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NORTHCOM runs third Global Information Dominance exercise

By Zarrin Ahmed
NORTHCOM runs third Global Information Dominance exercise
Representatives from all 11 U.S. combatant commands participate in the third Global Information Dominance Experiment exercise at North American Aerospace Defense Command and U.S. Northern Command Headquarters at Peterson Air Force Base, Colo., on July 13. Tech. Sgt. Tommy Grimes/U.S. Air Force

July 22 (UPI) -- U.S. Northern Command ran its third Global Information Dominance Experiment earlier this month, according to a Thursday announcement.

From July 8 to 15, NORTHCOM continued its exercises in enabling cross-combatant command collaboration using artificial intelligence.

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The series of GIDE experiments are technology risk-reduction experiments supplementing early deter-and-deny actions, according to U.S. Air Force officials.

"These experiments use technology that is available today to enable decision makers to have relevant information sooner, thus creating decision space for senior leaders by providing proactive options," the press release stated.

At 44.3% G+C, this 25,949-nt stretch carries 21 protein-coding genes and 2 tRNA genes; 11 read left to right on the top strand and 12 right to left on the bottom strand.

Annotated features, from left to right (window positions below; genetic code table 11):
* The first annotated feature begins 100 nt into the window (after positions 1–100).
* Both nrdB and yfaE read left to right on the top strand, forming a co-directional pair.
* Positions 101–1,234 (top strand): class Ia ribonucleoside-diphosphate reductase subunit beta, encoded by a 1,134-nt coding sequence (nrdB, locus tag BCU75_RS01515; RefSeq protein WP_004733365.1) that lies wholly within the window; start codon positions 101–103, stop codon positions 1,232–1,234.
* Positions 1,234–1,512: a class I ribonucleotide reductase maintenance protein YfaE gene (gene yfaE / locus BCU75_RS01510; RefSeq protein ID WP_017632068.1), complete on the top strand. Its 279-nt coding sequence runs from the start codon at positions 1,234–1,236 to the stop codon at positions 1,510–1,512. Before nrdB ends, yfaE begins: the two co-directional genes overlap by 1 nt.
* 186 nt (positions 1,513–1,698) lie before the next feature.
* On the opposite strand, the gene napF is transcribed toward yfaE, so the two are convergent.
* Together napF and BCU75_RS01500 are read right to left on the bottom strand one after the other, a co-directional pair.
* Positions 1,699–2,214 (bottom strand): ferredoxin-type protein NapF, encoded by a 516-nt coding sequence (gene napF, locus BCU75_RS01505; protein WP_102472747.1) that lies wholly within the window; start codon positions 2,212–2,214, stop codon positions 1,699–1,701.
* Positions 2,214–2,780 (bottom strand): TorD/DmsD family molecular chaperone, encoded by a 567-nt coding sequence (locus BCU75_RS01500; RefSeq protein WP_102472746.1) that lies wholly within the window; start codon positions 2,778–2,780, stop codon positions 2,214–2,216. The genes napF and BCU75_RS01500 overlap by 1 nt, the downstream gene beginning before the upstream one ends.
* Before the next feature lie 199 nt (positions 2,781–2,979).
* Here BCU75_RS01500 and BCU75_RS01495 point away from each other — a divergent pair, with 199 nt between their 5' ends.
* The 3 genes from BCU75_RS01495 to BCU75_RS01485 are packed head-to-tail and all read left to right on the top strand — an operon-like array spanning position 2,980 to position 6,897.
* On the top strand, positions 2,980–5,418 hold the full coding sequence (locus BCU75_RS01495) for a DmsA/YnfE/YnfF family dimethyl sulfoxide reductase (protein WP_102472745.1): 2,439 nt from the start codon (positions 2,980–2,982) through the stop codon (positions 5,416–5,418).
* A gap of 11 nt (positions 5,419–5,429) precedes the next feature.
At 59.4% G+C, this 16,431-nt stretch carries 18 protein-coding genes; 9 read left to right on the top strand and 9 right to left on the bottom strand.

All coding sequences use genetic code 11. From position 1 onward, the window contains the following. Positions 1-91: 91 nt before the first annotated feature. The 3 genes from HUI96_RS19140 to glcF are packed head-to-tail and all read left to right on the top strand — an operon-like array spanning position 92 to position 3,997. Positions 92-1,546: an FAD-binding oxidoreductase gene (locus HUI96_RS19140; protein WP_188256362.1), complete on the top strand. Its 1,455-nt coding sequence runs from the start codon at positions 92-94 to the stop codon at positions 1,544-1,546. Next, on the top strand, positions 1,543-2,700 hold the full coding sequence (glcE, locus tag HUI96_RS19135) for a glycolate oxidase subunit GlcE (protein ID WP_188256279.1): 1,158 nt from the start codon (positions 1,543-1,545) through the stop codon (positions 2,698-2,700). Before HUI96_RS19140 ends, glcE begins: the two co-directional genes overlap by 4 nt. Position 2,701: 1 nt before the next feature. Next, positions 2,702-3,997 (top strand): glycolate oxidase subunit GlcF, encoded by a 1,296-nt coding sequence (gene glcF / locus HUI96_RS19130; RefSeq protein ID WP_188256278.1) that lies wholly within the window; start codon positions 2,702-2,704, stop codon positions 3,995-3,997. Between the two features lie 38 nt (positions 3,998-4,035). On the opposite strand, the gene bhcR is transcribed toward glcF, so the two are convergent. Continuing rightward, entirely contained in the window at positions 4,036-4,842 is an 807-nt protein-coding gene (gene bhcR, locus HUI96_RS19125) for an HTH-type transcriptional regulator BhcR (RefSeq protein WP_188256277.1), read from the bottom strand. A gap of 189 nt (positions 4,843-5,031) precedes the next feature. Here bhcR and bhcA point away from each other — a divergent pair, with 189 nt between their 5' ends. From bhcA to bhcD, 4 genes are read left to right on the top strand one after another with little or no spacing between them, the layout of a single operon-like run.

The first and second GIDE experiments took place in December and in March, with this third experiment conducted in three stages, officials said.

The first focused on cost-effective data solutions, the second evaluated the ability to respond to contested logistics and incorporate global collaboration, and the final stage demonstrated the Joint Artificial Intelligence Center's Matchmaker capability for conflict defense.

"The GIDE 3 experiment showcased how the software tools designed for cross-combatant command collaboration, assessment, and decision-making can be used to enable more effective global logistics coordination, intelligence sharing and operations planning," Gen. Glen VanHerck, NORAD and NORTHCOM commander, said in the announcement.

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After Lt. Gen. Michael Groen told the National Defense Industrial Association that the U.S. military needs to scale up its artificial intelligence or be left behind by adversaries, steps have been taken. The Department of Defense announced in June that it would dispatch two teams of AI experts to the headquarters of 11 interservice combatant commands around the world.

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